Standing casually in the hallway of Maxwell Dworkin’s third floor, bespectacled and wearing a basic brown sweater, David J. Malan
Standing casually in the hallway of Maxwell Dworkin’s third floor, bespectacled and wearing a basic brown sweater, David J. Malan ’99 explains why he thinks computers are sexy. “I think that once you’ve become sufficiently acclimated to the world of computer science, you do begin to see sexiness in lines of code and an elegance that someone who hasn’t taken a class like CS50 would never notice,” says Malan. When asked what he thinks the sexiest thing about working on computers is, he laughs: “We don’t really talk in superlatives.”
As the instructor for Computer Science 50, Harvard’s introductory Computer Science course, Malan is on a mission to catapult computer science to the forefront of students’ academic interests. “He has this motivation to enroll as many people as possible into the course,” says head teaching fellow and former student A. Cansu Aydede ’11. The CS50 fair, which took place this year and allowed students to showcase their final projects to the larger community, is evidence of this mission.
Malan says that his motivation to broaden CS50’s appeal stems from his own experience with the class when he was an undergraduate at Harvard. Originally a government concentrator, he didn’t take CS50 until his sophomore year. “It was reputed even among the geeky circles I was already running with that it was a scary course, that it was supposed to have a lot of work,” says Malan.
Since he began teaching the course two years ago, Malan has sought to dispel this stigma. He’s brought in LOLcatz, physically ripped a phonebook in half to demonstrate binary search, and even debuted a clothing line of CS50 apparel. His former Mather House Master, Sandra A. Naddaff ’75, is hardly surprised by these endeavors. “He has a very entrepreneurial spirit as well as real intellectual creativity and he’s not afraid to use it in the classroom,” says Naddaff.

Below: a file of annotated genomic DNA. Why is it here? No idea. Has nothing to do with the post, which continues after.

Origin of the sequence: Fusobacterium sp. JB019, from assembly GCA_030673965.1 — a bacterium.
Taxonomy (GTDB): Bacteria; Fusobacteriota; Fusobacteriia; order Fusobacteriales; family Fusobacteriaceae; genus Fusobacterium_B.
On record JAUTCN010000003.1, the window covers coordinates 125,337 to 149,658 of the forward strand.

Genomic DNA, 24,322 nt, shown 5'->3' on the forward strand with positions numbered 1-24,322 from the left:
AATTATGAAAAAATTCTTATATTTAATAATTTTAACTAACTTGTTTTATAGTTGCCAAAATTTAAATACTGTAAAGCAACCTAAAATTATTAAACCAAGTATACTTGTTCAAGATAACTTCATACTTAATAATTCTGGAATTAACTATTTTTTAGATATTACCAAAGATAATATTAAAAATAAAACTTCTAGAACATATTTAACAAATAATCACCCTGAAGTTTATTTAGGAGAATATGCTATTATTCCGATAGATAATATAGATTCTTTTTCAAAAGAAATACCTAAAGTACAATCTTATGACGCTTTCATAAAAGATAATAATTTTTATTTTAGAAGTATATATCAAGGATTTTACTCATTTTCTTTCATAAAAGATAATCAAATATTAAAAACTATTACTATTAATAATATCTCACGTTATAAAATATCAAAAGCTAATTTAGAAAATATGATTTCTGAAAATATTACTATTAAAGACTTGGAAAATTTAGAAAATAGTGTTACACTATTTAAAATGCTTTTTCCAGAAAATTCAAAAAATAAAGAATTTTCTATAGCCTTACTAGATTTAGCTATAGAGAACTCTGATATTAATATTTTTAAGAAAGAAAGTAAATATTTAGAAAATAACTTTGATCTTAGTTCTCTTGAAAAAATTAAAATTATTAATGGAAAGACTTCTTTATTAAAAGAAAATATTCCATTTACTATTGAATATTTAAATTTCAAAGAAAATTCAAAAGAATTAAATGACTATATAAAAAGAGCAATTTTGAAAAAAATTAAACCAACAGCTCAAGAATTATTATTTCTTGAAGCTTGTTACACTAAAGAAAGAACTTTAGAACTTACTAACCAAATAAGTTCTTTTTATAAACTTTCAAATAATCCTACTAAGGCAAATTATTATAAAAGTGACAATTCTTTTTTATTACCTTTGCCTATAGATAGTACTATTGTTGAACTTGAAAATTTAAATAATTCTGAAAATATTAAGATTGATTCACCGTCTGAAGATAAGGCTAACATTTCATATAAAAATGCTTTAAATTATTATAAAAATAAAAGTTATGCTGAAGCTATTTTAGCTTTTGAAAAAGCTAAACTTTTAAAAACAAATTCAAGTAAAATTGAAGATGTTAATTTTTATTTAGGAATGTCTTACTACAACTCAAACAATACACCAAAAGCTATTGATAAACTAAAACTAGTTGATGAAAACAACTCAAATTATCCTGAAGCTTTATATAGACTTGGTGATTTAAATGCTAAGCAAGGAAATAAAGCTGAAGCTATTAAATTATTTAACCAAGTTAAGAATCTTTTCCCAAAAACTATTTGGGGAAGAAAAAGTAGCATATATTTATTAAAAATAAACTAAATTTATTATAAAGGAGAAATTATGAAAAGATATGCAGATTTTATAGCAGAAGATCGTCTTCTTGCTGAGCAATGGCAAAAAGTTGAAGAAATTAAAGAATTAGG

Professor and Associate Dean for Information Technology Henry H. Leitner attributes increasing enthusiasm for Computer Science to Malan’s dynamic approach. “Malan has almost single-handedly been responsible for significant increases in the Computer Science concentration,” says Leitner.
Although he is focused on innovation, Malan’s energy remains targeted at students. “He does a good job making people feel involved with lots of interactive demonstrations, and always being accessible,” says Gregory D. Brockman ’12, one of Malan’s students.
Creating podcasts and holding weekly lunches for students, Malan seeks to be a pioneer in ways that extend beyond the material he teaches. He is breaking new ground by making the course available online to people outside the Harvard community, holding virtual office hours that enable students to communicate with him or a Teaching Fellow via the course Web site.
Malan, who was first appointed a lecturer at the Extension School during his senior year at the College, says that he aims to constantly change and improve. Yet in spite of the praise he has received from students, Malan characterizes his path to teaching as sort of a fluke.
“I never imagined that I would be doing what I’m doing right now. I started teaching because I wanted to get better at public speaking,” says Malan, “My junior year of college I ran for the UC, lost miserably, and realized painfully during that process that I had lost or never had a very good knack for public speaking.”
Since then, he has worked to improve those skills, and hopes to keep them in use. “I will teach CS 50 for as long as they will let me,” says Malan, “It is what I love. “